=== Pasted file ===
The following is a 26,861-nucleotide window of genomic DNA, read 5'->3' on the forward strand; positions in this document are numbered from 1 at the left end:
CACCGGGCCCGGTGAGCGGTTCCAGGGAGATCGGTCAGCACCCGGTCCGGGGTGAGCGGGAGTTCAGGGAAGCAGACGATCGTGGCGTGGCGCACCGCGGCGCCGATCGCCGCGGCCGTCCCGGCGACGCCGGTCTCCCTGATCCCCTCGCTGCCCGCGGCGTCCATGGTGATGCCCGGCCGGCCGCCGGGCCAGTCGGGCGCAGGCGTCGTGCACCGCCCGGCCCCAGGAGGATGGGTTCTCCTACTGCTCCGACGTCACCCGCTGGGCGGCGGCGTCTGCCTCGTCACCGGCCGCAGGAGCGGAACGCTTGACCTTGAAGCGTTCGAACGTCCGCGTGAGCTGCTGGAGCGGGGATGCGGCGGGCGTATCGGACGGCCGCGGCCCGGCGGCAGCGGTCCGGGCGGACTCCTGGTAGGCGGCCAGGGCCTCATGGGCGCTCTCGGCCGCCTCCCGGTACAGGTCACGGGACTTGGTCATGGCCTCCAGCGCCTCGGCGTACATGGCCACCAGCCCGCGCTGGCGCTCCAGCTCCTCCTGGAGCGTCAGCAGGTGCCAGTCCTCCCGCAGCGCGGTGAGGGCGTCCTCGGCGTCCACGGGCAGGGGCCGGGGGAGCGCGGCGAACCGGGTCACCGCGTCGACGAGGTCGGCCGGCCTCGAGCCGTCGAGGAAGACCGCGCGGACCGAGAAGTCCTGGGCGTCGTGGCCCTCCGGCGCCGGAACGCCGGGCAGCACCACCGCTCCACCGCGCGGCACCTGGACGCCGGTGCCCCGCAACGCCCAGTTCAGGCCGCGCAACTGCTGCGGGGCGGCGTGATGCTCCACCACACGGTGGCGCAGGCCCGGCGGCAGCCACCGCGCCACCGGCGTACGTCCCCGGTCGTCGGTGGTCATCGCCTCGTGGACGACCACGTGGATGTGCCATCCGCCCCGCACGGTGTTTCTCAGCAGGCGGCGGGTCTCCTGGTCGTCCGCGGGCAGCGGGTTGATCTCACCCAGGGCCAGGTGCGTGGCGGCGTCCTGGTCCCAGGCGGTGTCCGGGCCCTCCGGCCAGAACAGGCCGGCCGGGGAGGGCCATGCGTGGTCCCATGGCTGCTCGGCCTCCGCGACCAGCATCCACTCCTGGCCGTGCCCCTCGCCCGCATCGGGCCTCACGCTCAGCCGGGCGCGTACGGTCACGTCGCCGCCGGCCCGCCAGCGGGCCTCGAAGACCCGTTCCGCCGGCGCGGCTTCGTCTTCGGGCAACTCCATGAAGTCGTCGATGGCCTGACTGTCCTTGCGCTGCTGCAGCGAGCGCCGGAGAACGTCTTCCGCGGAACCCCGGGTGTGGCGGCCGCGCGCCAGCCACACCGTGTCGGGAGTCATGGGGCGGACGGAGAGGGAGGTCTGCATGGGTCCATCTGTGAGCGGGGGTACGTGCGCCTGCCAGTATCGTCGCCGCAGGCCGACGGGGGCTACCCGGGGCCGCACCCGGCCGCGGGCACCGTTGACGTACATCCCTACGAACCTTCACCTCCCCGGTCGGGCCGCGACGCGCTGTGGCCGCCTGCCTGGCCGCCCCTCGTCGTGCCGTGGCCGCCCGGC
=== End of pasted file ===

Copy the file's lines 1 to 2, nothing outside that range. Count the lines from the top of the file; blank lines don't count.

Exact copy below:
The following is a 26,861-nucleotide window of genomic DNA, read 5'->3' on the forward strand; positions in this document are numbered from 1 at the left end:
CACCGGGCCCGGTGAGCGGTTCCAGGGAGATCGGTCAGCACCCGGTCCGGGGTGAGCGGGAGTTCAGGGAAGCAGACGATCGTGGCGTGGCGCACCGCGGCGCCGATCGCCGCGGCCGTCCCGGCGACGCCGGTCTCCCTGATCCCCTCGCTGCCCGCGGCGTCCATGGTGATGCCCGGCCGGCCGCCGGGCCAGTCGGGCGCAGGCGTCGTGCACCGCCCGGCCCCAGGAGGATGGGTTCTCCTACTGCTCCGACGTCACCCGCTGGGCGGCGGCGTCTGCCTCGTCACCGGCCGCAGGAGCGGAACGCTTGACCTTGAAGCGTTCGAACGTCCGCGTGAGCTGCTGGAGCGGGGATGCGGCGGGCGTATCGGACGGCCGCGGCCCGGCGGCAGCGGTCCGGGCGGACTCCTGGTAGGCGGCCAGGGCCTCATGGGCGCTCTCGGCCGCCTCCCGGTACAGGTCACGGGACTTGGTCATGGCCTCCAGCGCCTCGGCGTACATGGCCACCAGCCCGCGCTGGCGCTCCAGCTCCTCCTGGAGCGTCAGCAGGTGCCAGTCCTCCCGCAGCGCGGTGAGGGCGTCCTCGGCGTCCACGGGCAGGGGCCGGGGGAGCGCGGCGAACCGGGTCACCGCGTCGACGAGGTCGGCCGGCCTCGAGCCGTCGAGGAAGACCGCGCGGACCGAGAAGTCCTGGGCGTCGTGGCCCTCCGGCGCCGGAACGCCGGGCAGCACCACCGCTCCACCGCGCGGCACCTGGACGCCGGTGCCCCGCAACGCCCAGTTCAGGCCGCGCAACTGCTGCGGGGCGGCGTGATGCTCCACCACACGGTGGCGCAGGCCCGGCGGCAGCCACCGCGCCACCGGCGTACGTCCCCGGTCGTCGGTGGTCATCGCCTCGTGGACGACCACGTGGATGTGCCATCCGCCCCGCACGGTGTTTCTCAGCAGGCGGCGGGTCTCCTGGTCGTCCGCGGGCAGCGGGTTGATCTCACCCAGGGCCAGGTGCGTGGCGGCGTCCTGGTCCCAGGCGGTGTCCGGGCCCTCCGGCCAGAACAGGCCGGCCGGGGAGGGCCATGCGTGGTCCCATGGCTGCTCGGCCTCCGCGACCAGCATCCACTCCTGGCCGTGCCCCTCGCCCGCATCGGGCCTCACGCTCAGCCGGGCGCGTACGGTCACGTCGCCGCCGGCCCGCCAGCGGGCCTCGAAGACCCGTTCCGCCGGCGCGGCTTCGTCTTCGGGCAACTCCATGAAGTCGTCGATGGCCTGACTGTCCTTGCGCTGCTGCAGCGAGCGCCGGAGAACGTCTTCCGCGGAACCCCGGGTGTGGCGGCCGCGCGCCAGCCACACCGTGTCGGGAGTCATGGGGCGGACGGAGAGGGAGGTCTGCATGGGTCCATCTGTGAGCGGGGGTACGTGCGCCTGCCAGTATCGTCGCCGCAGGCCGACGGGGGCTACCCGGGGCCGCACCCGGCCGCGGGCACCGTTGACGTACATCCCTACGAACCTTCACCTCCCCGGTCGGGCCGCGACGCGCTGTGGCCGCCTGCCTGGCCGCCCCTCGTCGTGCCGTGGCCGCCCGGC